Archroma To Introduce New Water-Based Ultra-Low Voc Coating Technology

Archroma, a global leader in color and specialty chemicals towards sustainable solutions, has launched at the recent ITMA exhibition its new Lurapret® N5396 & N5392 liq, a water-based ultra-low VOC polyurethane (PU) polymer coating technology.

The innovation was developed in compliance with “The Archroma Way: safe, efficient, enhanced, it’s our nature”. The approach finds its origin in Archroma’s deep belief that it is possible to make the textile industry sustainable, economically and ecologically.

Coatings are used in the textile industry to achieve features such as waterproofness, flexibility, durability and UV resistance. With the growing demand for safer and more ecological products, water-based PU coatings are progressively prevailing as the preferred coating technology.

Lurapret® N5396 & N5392 liq have been developed to provide textile manufacturers with an additional water-based option that delivers high performance to the coated fabrics of demanding applications, such as indoor and outdoor textiles, nonwovens and papers.

Initially developed for the chemical bonding and coating for backpack and other industrial products, Lurapret® N5396 & N5392 liq also improve the mechanical properties of the treated material such as their tensile strength and scratch resistance.

The new products will be the core of Archroma’s Safe Seats system. The system, which combines Lurapret® N5392 & N5396 liq with Archroma’s halogen-free* Pekoflam® STC p flame retardant, allows to create a halogen-free* flame retardant coating system for synthetic leather upholstery.

Using Lurapret® N5396 & N5392 liq together with Archroma’s Nuva® N2155 & N4547 soil protection and release finishes, enables customers to achieve highest standards in water-repellence and waterproofness.

Lurapret® N5396 & N5392 liq can be applied by impregnation, coating (paste or foam), and spray, and are compliant with the ZDHC and bluesign® requirements.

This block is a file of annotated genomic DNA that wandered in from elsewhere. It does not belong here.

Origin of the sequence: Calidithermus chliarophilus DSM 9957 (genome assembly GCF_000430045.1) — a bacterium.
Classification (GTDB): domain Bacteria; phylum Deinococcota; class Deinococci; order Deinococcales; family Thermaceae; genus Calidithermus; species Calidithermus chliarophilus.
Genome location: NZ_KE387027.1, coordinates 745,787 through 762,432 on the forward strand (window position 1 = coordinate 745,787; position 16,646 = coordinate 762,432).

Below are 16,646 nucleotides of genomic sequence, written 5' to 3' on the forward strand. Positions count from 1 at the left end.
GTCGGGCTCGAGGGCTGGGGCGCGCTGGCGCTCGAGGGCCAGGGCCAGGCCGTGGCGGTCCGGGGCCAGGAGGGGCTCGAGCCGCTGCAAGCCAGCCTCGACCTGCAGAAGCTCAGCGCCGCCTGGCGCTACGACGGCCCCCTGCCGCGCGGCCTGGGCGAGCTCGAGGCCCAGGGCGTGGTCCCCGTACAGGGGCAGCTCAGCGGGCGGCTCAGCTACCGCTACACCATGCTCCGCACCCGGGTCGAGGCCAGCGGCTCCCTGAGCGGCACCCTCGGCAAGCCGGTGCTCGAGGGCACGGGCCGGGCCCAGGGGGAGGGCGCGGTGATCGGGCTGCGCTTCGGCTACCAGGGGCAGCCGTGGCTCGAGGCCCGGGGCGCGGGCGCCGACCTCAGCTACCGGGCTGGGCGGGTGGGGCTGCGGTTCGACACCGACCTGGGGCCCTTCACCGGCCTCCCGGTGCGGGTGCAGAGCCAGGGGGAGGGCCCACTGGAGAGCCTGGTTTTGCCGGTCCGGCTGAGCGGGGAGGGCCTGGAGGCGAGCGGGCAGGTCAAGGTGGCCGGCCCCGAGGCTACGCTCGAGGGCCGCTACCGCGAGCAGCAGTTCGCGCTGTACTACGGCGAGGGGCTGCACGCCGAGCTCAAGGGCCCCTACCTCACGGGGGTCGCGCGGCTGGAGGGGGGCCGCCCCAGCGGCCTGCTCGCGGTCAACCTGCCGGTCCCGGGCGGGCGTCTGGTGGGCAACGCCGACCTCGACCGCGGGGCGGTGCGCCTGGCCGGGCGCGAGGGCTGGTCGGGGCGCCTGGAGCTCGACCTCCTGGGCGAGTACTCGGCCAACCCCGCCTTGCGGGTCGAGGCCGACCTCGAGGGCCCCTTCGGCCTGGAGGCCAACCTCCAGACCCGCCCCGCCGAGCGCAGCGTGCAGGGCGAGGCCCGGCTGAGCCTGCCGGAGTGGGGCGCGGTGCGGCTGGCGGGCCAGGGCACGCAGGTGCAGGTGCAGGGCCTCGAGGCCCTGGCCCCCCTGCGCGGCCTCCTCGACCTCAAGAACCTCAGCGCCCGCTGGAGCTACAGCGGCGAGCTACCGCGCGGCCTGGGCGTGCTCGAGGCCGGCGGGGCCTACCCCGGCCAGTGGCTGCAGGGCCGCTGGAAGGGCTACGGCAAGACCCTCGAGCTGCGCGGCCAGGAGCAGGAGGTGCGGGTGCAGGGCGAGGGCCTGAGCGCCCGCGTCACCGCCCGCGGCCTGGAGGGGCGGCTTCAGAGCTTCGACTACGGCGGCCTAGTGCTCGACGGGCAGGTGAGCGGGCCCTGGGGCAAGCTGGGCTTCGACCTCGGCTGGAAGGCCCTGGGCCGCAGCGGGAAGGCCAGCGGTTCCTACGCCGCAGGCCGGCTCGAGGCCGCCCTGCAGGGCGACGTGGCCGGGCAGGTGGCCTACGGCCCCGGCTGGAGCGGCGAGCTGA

“The new Lurapret® N5396 & N5392 liq coating polymers perfectly illustrate Archroma’s commitment to challenge the status quo in the deep belief that we can make our industry sustainable”, says Thomas Seeger, Global Business Development Manager for Finishing, Brand & Performance Textile Specialties, at Archroma, whilst at the same time helping our customers to develop high performance textile articles and added value for their business. That is what The Archroma Way is about. Because it’s our nature!”

* Below limits of detection
Lurapret®, Nuva® and Pekoflam® are trademarks of Archroma registered in many countries.
© 2019 Archroma

Solar Cells Embedded Clothes Can Charge Mobile Phone

Scientists from Nottingham Trent University have developed a technology to embed miniaturised solar cells into yarn that can then be knitted and woven into textiles. This can lead to clothing embedded with tiny solar cells the size of a flea which will allow wearers to generate electricity on the move and charge items like mobile phones and smartwatches.

The technology has been tested and proven to charge a mobile phone and a Fitbit. The cells are encapsulated in a resin which allows the textile fabric to be washed and worn like any other form of clothing. Measuring only three millimetres in length and 1.5 millimetres in width, the cells are almost invisible to the naked eye and cannot be felt by the wearer. For all intents and purposes, garments appear exactly the same as any other form of clothing despite having the capability to generate electricity. Project lead Professor Tilak Dias, of the School of Art and Design, said: “By embedding miniaturised solar cells into yarn we can create clothing and fabric that generate power in a sustainable way. The clothing would look and behave like any other textile, but within the fibres would be a network of miniaturised cells which are creating electricity. This could do away with the need to plug items into wall sockets and reduce the demand on the grid while cutting carbon emissions. The electrical power demand for smart e-textiles has always been its Achilles heel and this technology will allow people to use smart textiles while on the move,” Dias added.